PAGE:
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Diagnosis of spinal xanthomatosis by next-generation sequencing: identifying a rare, treatable mimic of hereditary spastic paraparesis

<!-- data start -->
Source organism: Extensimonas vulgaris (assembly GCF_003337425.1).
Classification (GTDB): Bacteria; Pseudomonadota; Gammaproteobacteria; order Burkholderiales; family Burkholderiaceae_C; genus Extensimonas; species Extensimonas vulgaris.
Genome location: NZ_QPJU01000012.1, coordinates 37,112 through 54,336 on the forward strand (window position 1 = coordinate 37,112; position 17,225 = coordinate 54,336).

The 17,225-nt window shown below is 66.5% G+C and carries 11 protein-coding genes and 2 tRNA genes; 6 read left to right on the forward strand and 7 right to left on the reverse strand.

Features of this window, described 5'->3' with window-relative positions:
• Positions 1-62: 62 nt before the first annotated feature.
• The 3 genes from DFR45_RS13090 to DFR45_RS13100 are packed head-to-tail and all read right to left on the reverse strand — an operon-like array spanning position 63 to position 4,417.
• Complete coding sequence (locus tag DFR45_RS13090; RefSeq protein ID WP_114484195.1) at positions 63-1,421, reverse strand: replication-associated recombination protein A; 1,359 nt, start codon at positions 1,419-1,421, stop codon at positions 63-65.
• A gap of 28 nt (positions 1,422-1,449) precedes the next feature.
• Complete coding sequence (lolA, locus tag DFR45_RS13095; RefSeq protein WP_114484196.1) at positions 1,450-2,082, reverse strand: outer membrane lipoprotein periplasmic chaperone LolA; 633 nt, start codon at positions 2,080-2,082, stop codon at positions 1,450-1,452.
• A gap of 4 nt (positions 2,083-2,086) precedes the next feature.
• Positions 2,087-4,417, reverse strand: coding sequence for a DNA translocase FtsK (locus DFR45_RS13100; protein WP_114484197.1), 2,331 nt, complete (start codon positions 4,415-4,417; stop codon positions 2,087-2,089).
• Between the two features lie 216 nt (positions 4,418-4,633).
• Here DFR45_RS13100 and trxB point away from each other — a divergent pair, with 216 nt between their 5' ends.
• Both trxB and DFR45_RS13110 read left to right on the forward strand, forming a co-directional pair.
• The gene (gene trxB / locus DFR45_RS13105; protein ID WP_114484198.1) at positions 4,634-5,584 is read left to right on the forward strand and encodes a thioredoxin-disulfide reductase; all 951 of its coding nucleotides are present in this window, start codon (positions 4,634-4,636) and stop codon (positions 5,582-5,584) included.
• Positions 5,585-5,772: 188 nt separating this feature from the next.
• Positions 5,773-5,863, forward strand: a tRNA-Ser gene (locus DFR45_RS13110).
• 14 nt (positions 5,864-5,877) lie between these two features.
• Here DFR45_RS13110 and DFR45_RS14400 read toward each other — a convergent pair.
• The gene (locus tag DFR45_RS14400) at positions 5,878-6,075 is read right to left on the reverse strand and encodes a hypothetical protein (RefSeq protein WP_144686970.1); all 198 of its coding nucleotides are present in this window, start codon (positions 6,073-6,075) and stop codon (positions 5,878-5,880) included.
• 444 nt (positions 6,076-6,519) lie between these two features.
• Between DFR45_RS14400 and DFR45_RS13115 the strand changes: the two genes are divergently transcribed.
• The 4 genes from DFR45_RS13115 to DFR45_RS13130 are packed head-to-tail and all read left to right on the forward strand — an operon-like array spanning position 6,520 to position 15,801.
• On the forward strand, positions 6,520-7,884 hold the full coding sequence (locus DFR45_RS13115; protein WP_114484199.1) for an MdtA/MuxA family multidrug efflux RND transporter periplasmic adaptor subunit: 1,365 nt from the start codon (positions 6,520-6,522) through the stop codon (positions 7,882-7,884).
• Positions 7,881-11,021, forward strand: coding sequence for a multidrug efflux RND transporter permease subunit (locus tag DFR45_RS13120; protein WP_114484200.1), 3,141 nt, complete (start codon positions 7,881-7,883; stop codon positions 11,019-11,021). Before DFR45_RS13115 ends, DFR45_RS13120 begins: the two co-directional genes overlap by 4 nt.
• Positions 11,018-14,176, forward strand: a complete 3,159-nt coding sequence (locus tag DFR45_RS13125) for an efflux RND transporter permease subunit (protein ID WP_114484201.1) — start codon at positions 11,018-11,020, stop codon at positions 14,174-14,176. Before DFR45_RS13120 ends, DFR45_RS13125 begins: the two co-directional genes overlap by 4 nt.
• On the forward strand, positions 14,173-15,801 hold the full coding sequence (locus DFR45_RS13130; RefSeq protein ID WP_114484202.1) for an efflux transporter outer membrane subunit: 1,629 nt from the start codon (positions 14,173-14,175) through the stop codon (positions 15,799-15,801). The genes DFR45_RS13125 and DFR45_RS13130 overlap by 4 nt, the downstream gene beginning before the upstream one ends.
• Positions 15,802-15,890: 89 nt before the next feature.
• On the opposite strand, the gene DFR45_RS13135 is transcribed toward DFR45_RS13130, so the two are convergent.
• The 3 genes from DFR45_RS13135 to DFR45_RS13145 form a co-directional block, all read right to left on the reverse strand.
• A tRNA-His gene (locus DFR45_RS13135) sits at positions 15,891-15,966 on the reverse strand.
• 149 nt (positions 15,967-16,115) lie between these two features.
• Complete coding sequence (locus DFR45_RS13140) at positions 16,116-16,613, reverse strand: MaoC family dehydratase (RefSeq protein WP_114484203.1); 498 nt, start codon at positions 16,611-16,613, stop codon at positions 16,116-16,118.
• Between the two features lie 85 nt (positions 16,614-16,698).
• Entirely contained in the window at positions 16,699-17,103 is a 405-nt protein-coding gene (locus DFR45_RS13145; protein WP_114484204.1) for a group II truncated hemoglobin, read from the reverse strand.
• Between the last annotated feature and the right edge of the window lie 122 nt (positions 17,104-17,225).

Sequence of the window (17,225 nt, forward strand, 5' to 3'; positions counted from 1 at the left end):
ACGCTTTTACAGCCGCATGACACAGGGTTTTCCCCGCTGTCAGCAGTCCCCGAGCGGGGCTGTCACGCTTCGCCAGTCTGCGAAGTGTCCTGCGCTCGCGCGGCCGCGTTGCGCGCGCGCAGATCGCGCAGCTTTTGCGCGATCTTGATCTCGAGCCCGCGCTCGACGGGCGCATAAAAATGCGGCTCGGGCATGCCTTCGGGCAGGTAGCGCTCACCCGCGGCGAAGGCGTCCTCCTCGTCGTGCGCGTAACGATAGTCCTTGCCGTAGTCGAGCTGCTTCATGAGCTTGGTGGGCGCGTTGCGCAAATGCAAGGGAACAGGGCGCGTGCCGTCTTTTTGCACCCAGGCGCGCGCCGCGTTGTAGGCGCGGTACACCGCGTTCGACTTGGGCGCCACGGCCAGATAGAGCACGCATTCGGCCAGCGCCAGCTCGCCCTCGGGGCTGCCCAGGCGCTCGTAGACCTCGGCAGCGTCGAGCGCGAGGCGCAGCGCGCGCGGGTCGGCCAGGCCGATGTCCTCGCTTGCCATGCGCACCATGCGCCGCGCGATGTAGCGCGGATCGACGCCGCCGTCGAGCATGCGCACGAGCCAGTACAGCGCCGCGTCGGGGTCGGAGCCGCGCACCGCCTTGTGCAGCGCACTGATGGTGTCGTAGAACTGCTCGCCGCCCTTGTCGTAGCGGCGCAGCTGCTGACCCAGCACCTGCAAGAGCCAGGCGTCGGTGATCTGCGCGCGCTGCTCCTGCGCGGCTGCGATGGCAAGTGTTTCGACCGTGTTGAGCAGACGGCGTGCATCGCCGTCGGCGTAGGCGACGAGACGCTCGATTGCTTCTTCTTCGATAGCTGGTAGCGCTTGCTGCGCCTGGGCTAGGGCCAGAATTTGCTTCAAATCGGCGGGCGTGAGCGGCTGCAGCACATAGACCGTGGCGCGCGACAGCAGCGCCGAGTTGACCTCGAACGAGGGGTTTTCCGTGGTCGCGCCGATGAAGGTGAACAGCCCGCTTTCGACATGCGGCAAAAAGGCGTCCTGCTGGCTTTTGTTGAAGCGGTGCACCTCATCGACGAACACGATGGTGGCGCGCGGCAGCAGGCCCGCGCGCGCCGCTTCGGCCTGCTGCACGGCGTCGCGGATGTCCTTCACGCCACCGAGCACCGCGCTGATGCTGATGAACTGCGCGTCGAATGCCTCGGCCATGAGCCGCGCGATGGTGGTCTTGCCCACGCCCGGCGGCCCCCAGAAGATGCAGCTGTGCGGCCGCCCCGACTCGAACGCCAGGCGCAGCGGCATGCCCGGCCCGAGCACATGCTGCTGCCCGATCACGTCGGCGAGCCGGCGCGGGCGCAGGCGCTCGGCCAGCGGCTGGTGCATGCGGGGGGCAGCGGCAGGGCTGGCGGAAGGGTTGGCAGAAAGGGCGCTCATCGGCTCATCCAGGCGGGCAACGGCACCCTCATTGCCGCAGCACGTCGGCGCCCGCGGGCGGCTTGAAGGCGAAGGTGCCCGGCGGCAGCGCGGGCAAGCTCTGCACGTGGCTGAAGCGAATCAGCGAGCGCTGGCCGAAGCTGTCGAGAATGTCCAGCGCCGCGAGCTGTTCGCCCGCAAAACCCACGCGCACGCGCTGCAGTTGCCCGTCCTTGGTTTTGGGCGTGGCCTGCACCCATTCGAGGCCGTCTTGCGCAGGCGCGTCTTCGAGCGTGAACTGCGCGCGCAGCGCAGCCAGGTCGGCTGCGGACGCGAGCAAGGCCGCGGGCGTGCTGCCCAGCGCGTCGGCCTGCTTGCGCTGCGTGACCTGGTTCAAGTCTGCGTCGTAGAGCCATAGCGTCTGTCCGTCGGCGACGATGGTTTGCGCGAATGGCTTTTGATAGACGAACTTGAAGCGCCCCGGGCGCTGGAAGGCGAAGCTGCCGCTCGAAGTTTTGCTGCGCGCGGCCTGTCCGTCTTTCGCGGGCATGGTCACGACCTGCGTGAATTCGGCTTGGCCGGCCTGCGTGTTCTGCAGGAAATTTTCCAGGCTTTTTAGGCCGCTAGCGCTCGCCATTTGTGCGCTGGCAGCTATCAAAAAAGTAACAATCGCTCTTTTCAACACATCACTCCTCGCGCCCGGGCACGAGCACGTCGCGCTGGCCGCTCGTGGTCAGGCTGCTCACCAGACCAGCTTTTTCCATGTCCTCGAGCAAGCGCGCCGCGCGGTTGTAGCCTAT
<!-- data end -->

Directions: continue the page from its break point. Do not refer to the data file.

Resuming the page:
Cerebrotendinous xanthomatosis is an autosomal recessive disorder of bile acid metabolism causing a range of progressive neurological symptoms. Even in the presence of the classical triad of neurological dysfunction, tendon xanthoma and early onset cataracts, the diagnosis is often missed. It can mimic more common conditions such as hereditary spastic paraparesis or multiple sclerosis, particularly if the phenotype is spinal xanthomatosis where the disease causes a spastic paraplegia. Early recognition and treatment with chenodeoxycholic acid may prevent irreversible neurological damage. The introduction of next-generation sequencing to screen for a large number of genetic disorders associated with progressive spastic paraparesis will allow earlier identification and treatment of these patients and their families, and will particularly help in atypical cases such as the patient described here.


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